Imagine that you are driving down the road and see a turtle on the shoulder … what do you do? Well, if you are Blake Shelton or one of his small-minded ilk, you swerve to crush him (or not as he later denied it), then tweet about it and get abusive to anyone who questions you.
Actually, for most people you would either continue driving or perhaps stop to help the animal get to the side of the road in safety. But for some … it is the opportunity to leave the road to show how superior they are by mercilessly killing a harmless and helpless creature using their multi-ton pickup or SUV.
According to the report:
For his experiment Rober planted rubber snakes, turtles and tarantulas on the shoulder of the road and then observed the actions of 1,000 vehicles, MSN reported. Rober found that 6 percent of drivers are — “cold-blooded rubber-animal killers,” and are willing to put themselves in harms way just to run over an animal on the side of the road.
MSN compared Rober’s findings to a 2008 study that used the Psychopathy Checklist, which discovered that 1.2 percent of the US population were potential psychopaths.
Complex.com listed off a few more of Rober’s findings including:
•6 percent of motorists will swerve to run over an animal.
•If you ignore the tarantula, 2.8 percent swerve to kill.
•Nobody goes out of their way to run over a leaf.
•89 percent of the people who did swerve to kill drove SUVs.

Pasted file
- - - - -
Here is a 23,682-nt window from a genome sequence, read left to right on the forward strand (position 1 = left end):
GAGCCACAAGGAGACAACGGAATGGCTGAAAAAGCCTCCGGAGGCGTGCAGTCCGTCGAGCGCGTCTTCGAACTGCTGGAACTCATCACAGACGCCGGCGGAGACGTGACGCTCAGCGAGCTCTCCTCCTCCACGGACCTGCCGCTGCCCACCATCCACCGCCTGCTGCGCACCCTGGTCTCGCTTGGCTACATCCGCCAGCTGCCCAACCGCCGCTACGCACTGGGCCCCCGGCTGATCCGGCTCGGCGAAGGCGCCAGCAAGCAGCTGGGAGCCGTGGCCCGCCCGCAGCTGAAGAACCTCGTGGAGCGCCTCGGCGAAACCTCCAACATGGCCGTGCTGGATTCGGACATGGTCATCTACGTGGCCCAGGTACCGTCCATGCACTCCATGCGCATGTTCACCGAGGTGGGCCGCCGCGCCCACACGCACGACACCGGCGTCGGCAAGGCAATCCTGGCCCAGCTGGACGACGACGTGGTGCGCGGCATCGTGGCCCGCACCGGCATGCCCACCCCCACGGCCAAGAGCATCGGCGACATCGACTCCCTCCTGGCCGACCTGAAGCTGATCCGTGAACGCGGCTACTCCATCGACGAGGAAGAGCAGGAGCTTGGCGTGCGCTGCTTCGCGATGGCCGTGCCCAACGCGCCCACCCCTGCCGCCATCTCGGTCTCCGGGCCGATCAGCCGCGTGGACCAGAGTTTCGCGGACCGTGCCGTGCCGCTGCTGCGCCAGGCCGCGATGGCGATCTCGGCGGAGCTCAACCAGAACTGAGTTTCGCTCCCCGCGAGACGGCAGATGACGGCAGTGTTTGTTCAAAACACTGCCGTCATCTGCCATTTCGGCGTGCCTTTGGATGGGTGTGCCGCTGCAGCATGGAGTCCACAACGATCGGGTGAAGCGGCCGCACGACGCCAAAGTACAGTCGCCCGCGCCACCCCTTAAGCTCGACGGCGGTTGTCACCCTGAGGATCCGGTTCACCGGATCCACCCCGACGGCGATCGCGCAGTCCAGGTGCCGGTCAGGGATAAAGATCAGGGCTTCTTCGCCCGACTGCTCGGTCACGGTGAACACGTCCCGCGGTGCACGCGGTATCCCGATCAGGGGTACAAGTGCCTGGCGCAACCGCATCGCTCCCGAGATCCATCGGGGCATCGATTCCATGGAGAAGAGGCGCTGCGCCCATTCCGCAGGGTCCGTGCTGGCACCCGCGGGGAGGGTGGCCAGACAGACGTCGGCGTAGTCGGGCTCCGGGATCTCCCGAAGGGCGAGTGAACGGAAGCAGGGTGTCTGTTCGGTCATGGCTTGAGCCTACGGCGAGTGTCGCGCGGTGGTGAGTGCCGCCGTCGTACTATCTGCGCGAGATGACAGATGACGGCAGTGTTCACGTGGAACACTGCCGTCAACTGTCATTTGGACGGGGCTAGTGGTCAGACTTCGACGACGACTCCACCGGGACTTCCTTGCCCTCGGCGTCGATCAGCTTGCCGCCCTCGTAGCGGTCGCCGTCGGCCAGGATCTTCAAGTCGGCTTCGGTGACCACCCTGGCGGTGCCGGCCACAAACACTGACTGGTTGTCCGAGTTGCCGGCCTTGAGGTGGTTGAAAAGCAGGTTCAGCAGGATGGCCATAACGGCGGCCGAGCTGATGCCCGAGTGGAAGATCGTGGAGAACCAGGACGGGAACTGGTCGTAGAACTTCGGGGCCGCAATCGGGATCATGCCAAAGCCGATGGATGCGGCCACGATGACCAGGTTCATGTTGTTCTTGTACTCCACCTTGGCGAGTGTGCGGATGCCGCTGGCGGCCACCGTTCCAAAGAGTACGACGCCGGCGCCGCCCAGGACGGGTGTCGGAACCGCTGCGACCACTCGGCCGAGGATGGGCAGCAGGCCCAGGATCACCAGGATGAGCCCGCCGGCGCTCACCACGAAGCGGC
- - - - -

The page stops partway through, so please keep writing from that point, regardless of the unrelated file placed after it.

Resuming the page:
The leaf proved an effective control as it indicated that the road was straight enough and the placement strategic enough that drivers weren’t hitting animals by chance.
Also of interest is the heavy amount of truck/SUV drivers who were responsible for swerving to hit the animals. Given that those categories account for less than 50% of vehicles, and that the test likely occurred in a suburban Southern California location-based on the NASA employment of the scientist, it is fair to estimate (even without seeing the data) that the 89% is a statistically significant ratio.
What does all of this mean? Well, the study is too small and unscientific to be truly significant, but reminds me of the TV show ‘What Would You Do’ in a way – how you behave when you think no one is watching says a great deal about the sort of person you are. In this case, most people were decent and even sensitive enough to help the animals. Others, however, went out of their way to kill a creature – whether because they have issues or an over-inflated sense of self is not clear … but what is clear is that they have issues.
In the comments section of one post about this, someone said:
As a biker I am surprised that the number is only 6%
And … as a runner, I have to agree with that sentiment.
Here is the fun video the author produced: